Multicarrier dynamics in colloidal quantum dots (QDs) are normally controlled by nonradiative Auger recombination wherein the energy of an electron-hole pair is converted not into a photon but instead transferred to a third carrier (an electron or a hole). Auger decay is extremely fast in QDs (time scales of tens-to-hundreds of picoseconds) due to both close proximity between interacting charges and elimination of restrictions imposed by translational momentum conservation. Photoluminescence (PL) quenching by nonradiative Auger processes complicates realization of applications that require high emissivity of multicarrier states such as light-emitting diodes (LEDs) and lasers. Therefore, the development of “Auger-recombination-free” QDs is an important current challenge in the field of colloidal nanostructures.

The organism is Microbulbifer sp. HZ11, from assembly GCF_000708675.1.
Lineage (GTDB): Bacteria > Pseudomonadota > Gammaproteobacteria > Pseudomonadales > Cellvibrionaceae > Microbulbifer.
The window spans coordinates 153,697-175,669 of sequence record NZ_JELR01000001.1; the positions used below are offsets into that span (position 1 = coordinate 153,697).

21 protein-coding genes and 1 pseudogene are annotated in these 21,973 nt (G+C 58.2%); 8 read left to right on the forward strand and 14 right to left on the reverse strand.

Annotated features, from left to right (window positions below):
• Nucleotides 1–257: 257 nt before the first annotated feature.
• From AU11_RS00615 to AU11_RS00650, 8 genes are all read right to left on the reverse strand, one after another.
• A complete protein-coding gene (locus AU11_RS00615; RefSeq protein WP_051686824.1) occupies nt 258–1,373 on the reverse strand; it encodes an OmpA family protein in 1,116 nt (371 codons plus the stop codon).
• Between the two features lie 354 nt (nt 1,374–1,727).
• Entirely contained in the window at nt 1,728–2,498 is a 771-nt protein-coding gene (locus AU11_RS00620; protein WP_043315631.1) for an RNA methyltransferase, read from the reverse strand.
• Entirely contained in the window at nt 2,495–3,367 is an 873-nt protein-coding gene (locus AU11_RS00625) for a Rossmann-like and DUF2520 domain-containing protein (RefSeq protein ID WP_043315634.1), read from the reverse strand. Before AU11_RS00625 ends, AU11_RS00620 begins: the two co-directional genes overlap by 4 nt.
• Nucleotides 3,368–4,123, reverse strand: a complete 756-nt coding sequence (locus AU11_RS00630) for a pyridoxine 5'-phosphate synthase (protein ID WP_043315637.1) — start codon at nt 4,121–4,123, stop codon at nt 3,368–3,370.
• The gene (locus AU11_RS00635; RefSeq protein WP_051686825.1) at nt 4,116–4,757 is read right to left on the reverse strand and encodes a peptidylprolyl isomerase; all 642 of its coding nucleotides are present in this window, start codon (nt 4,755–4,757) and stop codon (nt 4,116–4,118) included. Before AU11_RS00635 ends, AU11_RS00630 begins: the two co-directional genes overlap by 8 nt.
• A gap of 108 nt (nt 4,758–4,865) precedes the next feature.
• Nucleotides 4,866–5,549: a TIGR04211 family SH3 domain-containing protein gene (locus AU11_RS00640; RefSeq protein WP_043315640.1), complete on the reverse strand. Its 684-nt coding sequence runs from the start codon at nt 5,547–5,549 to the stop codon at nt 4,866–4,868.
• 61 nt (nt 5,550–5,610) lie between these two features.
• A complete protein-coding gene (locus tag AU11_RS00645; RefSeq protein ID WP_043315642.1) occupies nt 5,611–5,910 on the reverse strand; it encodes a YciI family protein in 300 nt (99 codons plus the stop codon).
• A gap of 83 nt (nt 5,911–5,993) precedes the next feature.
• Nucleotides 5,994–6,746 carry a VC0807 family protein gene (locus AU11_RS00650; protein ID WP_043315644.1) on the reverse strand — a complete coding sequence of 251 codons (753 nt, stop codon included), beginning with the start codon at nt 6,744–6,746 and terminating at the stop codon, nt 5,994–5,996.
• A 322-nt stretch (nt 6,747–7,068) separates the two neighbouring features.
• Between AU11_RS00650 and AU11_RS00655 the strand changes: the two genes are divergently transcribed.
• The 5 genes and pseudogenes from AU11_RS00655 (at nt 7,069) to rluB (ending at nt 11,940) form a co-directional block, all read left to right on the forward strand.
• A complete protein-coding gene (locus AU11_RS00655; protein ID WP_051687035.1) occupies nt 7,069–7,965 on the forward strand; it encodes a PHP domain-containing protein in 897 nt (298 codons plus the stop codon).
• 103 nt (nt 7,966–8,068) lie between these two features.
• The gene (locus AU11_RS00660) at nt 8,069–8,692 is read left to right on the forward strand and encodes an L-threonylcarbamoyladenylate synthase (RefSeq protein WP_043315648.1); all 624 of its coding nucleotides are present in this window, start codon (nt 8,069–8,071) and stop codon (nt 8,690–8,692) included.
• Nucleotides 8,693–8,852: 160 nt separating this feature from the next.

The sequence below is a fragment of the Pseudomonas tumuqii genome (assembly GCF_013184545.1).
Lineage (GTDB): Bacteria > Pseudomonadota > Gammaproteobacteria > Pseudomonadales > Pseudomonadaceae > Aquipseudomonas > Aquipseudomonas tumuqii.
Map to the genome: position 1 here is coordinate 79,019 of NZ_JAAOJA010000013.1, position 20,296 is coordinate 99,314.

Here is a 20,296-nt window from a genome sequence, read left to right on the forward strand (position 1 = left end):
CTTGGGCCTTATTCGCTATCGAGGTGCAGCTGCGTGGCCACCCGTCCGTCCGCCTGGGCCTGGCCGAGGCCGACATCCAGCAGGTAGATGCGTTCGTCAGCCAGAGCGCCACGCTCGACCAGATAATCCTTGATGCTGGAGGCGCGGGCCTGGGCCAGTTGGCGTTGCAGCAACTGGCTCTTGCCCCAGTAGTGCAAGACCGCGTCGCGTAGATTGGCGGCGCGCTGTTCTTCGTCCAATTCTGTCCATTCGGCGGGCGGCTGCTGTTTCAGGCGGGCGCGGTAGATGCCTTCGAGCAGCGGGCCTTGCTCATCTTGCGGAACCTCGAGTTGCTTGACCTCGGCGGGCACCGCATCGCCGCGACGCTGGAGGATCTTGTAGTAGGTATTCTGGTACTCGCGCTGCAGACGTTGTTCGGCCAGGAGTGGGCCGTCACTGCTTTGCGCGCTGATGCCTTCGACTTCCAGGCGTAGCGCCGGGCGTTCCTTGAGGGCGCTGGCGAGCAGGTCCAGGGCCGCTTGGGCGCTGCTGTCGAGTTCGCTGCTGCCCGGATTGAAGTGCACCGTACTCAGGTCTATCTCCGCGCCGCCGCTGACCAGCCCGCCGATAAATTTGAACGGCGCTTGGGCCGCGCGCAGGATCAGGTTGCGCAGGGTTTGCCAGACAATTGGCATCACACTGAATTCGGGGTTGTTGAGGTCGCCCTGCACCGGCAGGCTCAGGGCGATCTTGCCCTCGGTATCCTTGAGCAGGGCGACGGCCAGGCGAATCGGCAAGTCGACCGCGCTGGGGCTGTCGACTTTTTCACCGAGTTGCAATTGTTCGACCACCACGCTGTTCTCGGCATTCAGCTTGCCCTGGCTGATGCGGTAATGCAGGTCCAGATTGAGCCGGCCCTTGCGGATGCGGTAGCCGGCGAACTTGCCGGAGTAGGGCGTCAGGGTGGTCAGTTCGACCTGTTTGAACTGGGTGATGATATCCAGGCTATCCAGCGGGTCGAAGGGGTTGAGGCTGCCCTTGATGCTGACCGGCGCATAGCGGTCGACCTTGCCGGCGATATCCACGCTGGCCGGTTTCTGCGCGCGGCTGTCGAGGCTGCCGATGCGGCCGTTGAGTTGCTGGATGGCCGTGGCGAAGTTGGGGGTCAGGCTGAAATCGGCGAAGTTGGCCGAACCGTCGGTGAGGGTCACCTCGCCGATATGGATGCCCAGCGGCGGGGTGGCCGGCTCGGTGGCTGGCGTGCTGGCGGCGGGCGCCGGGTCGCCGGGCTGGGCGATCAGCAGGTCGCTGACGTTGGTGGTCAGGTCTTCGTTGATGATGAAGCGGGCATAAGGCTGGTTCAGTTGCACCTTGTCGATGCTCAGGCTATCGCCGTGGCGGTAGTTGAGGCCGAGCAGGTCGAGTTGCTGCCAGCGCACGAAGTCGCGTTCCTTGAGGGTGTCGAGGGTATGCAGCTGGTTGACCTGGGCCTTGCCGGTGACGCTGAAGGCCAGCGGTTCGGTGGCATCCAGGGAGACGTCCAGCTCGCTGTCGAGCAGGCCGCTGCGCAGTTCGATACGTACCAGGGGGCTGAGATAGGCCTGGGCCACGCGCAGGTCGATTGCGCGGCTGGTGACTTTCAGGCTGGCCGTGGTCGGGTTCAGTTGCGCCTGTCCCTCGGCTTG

Previous single-dot spectroscopic studies have indicated a significant spread in Auger lifetimes across an ensemble of nominally identical QDs. It has been speculated that in addition to dot-to-dot variation in physical dimensions, this spread is contributed to by variations in the structure of the QD interface, which controls the shape of the confinement potential. Here we directly evaluate the effect of the composition of the core-shell interface on single- and multi-exciton dynamics via side-by-side measurements of individual core-shell CdSe/CdS nanocrystals with a sharp vs. smooth (graded) interface. We observe that while having essentially no effect on single-exciton decay, the interfacial alloy layer leads to a systematic increase in the biexciton lifetime indicating suppression of Auger recombination. We demonstrate that using QDs with “engineered interfaces” we can considerably improve the performance of QD LEDs and lasers.
Victor I. Klimov, "Auger-decay engineering in quantum dots in relation to applications in LEDs and lasers (Presentation Recording)," Proc. SPIE 9546, Active Photonic Materials VII, 954612 (Presented at SPIE Nanoscience + Engineering: August 11, 2015; Published: 5 October 2015); https://doi.org/10.1117/12.2190074.4519370261001.
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